Relating to the technology of the internet, following is a skeleton of a proposed system that could be used by internet access providers (IAPs) or e-mail providers in internet marketing mediation.
Members of an IAP or e-mail provider would be able to select items of interest. A list of items of interest could be generated from marketers wishing to market to such members. The system could be designed as an opt-in or opt-out system. Many details could be discussed regarding the least cost implementation of such a system, but that can be saved for comment responses, or another post.
To market to an IAP's members, the marketer would be required to pay a "delivery charge." Consumers would have to pay some fee to block anything other than obscene materials, i.e., materials rated a certain way, maybe in accordance with current movie or music rating systems.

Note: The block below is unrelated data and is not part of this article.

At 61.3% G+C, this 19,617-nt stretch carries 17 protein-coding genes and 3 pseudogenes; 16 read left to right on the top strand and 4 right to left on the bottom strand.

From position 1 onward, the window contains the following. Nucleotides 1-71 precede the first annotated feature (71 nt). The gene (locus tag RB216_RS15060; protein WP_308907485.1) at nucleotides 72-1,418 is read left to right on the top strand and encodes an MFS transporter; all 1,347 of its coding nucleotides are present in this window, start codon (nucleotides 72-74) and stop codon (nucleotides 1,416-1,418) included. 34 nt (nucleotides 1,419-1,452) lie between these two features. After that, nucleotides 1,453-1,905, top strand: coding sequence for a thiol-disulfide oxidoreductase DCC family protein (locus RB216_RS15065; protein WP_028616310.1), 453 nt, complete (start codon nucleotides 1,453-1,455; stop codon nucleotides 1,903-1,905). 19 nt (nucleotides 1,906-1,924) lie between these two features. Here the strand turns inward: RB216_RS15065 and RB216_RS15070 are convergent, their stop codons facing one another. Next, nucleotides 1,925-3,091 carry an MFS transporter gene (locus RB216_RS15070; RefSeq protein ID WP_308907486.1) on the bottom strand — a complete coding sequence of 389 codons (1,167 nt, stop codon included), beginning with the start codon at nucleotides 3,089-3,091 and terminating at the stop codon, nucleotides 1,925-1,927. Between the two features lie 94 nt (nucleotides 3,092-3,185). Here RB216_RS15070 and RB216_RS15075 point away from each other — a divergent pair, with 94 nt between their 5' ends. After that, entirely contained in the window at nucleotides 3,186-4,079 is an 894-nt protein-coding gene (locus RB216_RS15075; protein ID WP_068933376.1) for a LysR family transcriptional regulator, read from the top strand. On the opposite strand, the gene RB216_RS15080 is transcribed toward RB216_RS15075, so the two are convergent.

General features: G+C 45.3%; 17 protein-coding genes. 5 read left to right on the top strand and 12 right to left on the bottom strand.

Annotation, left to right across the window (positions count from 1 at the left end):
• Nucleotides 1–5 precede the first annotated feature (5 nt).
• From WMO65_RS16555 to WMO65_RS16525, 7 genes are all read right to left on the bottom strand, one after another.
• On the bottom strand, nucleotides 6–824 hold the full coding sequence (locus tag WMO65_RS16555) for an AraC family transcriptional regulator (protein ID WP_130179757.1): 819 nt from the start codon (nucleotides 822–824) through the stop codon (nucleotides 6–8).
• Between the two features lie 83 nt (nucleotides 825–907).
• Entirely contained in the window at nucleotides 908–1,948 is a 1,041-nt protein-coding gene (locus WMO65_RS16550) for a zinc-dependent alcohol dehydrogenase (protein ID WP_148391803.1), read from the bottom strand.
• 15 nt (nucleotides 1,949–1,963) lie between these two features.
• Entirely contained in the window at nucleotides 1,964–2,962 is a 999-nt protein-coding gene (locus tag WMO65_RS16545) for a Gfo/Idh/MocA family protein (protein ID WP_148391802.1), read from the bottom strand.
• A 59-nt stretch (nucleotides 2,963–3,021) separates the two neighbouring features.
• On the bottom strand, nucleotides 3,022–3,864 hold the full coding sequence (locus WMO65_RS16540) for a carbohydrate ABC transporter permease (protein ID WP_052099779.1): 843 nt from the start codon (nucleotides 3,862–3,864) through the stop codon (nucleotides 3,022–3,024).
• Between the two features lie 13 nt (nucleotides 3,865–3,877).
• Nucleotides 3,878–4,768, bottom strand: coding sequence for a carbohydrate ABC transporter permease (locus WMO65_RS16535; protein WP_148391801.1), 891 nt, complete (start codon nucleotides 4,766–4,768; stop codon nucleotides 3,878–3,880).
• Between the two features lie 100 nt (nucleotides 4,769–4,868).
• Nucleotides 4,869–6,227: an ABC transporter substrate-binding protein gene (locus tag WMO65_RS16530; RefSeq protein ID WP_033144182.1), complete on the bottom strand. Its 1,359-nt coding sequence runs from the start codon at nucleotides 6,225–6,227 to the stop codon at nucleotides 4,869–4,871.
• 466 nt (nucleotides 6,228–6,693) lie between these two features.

Therefore, all marketing e-mail would be filtered, at a cost to marketers and consumers alike. This would result in an efficient amount of marketing e-mail because the marketer will only partake if his expected return is greater than the amount required by the IAP, and, in turn, consumers will pay to block any e-mail they perceive as not worthy of their time. In other words, an entitlement may not have to be provided completely to the consumer or the marketer, but rather the value of the marketing can ultimately be decided by the parties involved.
One option on the market today is a bonded sender program (BSP). However, the proposed system is different from BSPs in at least three aspects.